New leaders for the University’s focus areas
The University’s two focus areas – Health Innovation, and Smart Cities and Communities – have new leaders. The new leader for Health Innovation is Ingeborg Nilsson, Professor of Occupational Therapy, and the new leader for Smart Cities and Communities is Kristian Widén, Professor of Innovation Science. The two focus areas gather multidisciplinary research and education, often in collaboration with the private and public sectors.
“The focus area leaders will, in close collaboration with the University’s researchers and management, drive and develop the University’s profiling as the innovation-driven university by promoting multidisciplinarity, and linking research and education to current societal challenges”,
Thorsteinn Rögnvaldsson, Deputy Vice-Chancellor with specific responsibility for research and doctoral education
“The focus area leaders will, in close collaboration with the University’s researchers and management, drive and develop the University’s profiling as the innovation-driven university by promoting multidisciplinarity, and linking research and education to current societal challenges”, says Thorsteinn Rögnvaldsson, Deputy Vice-Chancellor with specific responsibility for research and doctoral education.
Clear societal relevance and multidisciplinarity
Since the turn of the year, the focus area Health Innovation is led by Ingeborg Nilsson, Professor of Occupational Therapy, who takes over from Jens Nygren, Professor of Health Innovation. She most recently comes from Umeå University where she has been a Professor at the Department of Occupational Therapy. Her research focuses on the elderly’s activity repertoire and how activities affect health and well-being.
“I look forward to the assignment of being a focus area leader. There are so many exciting parts of research on health innovation that I am curious about. In addition to the clear societal relevance, which I think is an important motivating factor, there are many challenging parts of working with health innovations – everything from how a new idea is created to how it is developed, and the complex testing and implementation phase”, says Ingeborg Nilsson.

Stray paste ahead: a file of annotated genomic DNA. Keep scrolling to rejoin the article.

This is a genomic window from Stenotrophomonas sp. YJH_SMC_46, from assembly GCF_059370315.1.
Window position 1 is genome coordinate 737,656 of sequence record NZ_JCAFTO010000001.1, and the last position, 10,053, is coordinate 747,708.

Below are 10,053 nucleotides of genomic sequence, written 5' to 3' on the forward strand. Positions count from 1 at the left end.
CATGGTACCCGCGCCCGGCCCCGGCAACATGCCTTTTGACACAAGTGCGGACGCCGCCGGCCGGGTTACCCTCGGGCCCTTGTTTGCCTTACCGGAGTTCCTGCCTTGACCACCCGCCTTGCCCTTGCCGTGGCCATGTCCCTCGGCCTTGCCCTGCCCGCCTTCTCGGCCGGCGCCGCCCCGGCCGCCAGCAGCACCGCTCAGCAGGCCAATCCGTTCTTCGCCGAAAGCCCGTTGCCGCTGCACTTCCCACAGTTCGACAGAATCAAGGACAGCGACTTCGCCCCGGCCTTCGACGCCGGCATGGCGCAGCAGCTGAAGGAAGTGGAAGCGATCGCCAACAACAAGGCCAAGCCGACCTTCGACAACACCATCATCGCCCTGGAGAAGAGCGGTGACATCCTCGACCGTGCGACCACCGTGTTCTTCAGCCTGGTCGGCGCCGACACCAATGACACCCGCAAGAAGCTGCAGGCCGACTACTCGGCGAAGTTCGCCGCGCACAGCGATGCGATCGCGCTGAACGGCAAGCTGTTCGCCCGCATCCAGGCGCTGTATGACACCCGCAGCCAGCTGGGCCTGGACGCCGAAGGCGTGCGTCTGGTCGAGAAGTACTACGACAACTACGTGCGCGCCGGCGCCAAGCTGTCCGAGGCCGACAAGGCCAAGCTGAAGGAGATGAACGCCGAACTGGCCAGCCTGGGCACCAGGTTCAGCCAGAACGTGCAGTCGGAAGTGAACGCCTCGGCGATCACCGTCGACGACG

Ingeborg Nilsson appreciates the investment in multidisciplinarity that exists within the University’s focus areas and believes that a diversity of knowledge and perspectives is necessary to work with health innovations, as it is about developing and realising new solutions to societal challenges.
“Working together at the University by focusing on health innovation as a common effort, I think, also contributes to a sense of togetherness with collaborations and synergies. This in turn provides opportunities to develop knowledge in the field. It is incredibly interesting to be able to contribute my knowledge and experience in the continuation of the journey that the University is making”, she says.
A bridge between researchers and society
Since November of last year, the focus area Smart Cities and Communities is led by Kristian Widén, Professor of Innovation Science. He was previously the Vice Programme Director for the focus area, a role that is now taken over by Magnus Jonsson, Professor of Real-Time Computer Systems, and former programme director for the focus area. Kristian Widén researches innovations in the construction sector, primarily focusing on the spread and implementation in construction, and on the development towards smart cities.
“Urban development is one of several keys to creating a sustainable living environment for future generations. I think it’s going to be incredibly exciting to work to make the University contribute to this. I see great opportunities for us to tackle many of the challenges that society is facing. For me, a smart city is a city that uses the tools available, such as information and communication technology and so-called living labs. These are test beds in real-world environments where you can create appreciated, sustainable, and resilient environments”, says Kristian Widén about the task, and concludes:
“As the leader of the focus area, I see my most important role as being a bridge between researchers from different research areas and between researchers and society as a whole to enable joint efforts to meet the challenges we face now, and those that will come in the future.”
Text: Christa Amnell
Photo: Dan Bergmark and Umeå University